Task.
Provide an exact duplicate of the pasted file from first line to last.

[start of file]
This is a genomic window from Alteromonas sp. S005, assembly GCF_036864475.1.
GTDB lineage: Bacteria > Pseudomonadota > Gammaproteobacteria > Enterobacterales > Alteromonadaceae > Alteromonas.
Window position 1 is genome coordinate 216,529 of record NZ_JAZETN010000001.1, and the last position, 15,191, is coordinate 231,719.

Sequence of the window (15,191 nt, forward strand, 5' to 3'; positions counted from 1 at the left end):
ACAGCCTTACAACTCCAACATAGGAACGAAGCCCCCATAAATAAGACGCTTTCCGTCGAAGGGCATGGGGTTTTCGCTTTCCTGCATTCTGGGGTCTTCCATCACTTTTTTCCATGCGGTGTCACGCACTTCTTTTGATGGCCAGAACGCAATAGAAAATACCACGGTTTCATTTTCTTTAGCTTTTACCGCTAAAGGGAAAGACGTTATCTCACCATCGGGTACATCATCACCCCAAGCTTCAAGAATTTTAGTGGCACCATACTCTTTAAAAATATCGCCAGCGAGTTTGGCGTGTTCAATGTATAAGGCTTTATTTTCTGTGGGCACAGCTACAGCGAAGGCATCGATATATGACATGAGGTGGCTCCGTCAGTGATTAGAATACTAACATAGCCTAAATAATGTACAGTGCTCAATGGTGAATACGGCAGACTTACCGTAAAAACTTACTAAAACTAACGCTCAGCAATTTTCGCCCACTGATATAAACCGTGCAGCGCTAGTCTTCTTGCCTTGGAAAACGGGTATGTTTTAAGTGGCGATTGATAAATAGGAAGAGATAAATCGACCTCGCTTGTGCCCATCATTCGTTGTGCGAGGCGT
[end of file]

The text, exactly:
This is a genomic window from Alteromonas sp. S005, assembly GCF_036864475.1.
GTDB lineage: Bacteria > Pseudomonadota > Gammaproteobacteria > Enterobacterales > Alteromonadaceae > Alteromonas.
Window position 1 is genome coordinate 216,529 of record NZ_JAZETN010000001.1, and the last position, 15,191, is coordinate 231,719.

Sequence of the window (15,191 nt, forward strand, 5' to 3'; positions counted from 1 at the left end):
ACAGCCTTACAACTCCAACATAGGAACGAAGCCCCCATAAATAAGACGCTTTCCGTCGAAGGGCATGGGGTTTTCGCTTTCCTGCATTCTGGGGTCTTCCATCACTTTTTTCCATGCGGTGTCACGCACTTCTTTTGATGGCCAGAACGCAATAGAAAATACCACGGTTTCATTTTCTTTAGCTTTTACCGCTAAAGGGAAAGACGTTATCTCACCATCGGGTACATCATCACCCCAAGCTTCAAGAATTTTAGTGGCACCATACTCTTTAAAAATATCGCCAGCGAGTTTGGCGTGTTCAATGTATAAGGCTTTATTTTCTGTGGGCACAGCTACAGCGAAGGCATCGATATATGACATGAGGTGGCTCCGTCAGTGATTAGAATACTAACATAGCCTAAATAATGTACAGTGCTCAATGGTGAATACGGCAGACTTACCGTAAAAACTTACTAAAACTAACGCTCAGCAATTTTCGCCCACTGATATAAACCGTGCAGCGCTAGTCTTCTTGCCTTGGAAAACGGGTATGTTTTAAGTGGCGATTGATAAATAGGAAGAGATAAATCGACCTCGCTTGTGCCCATCATTCGTTGTGCGAGGCGT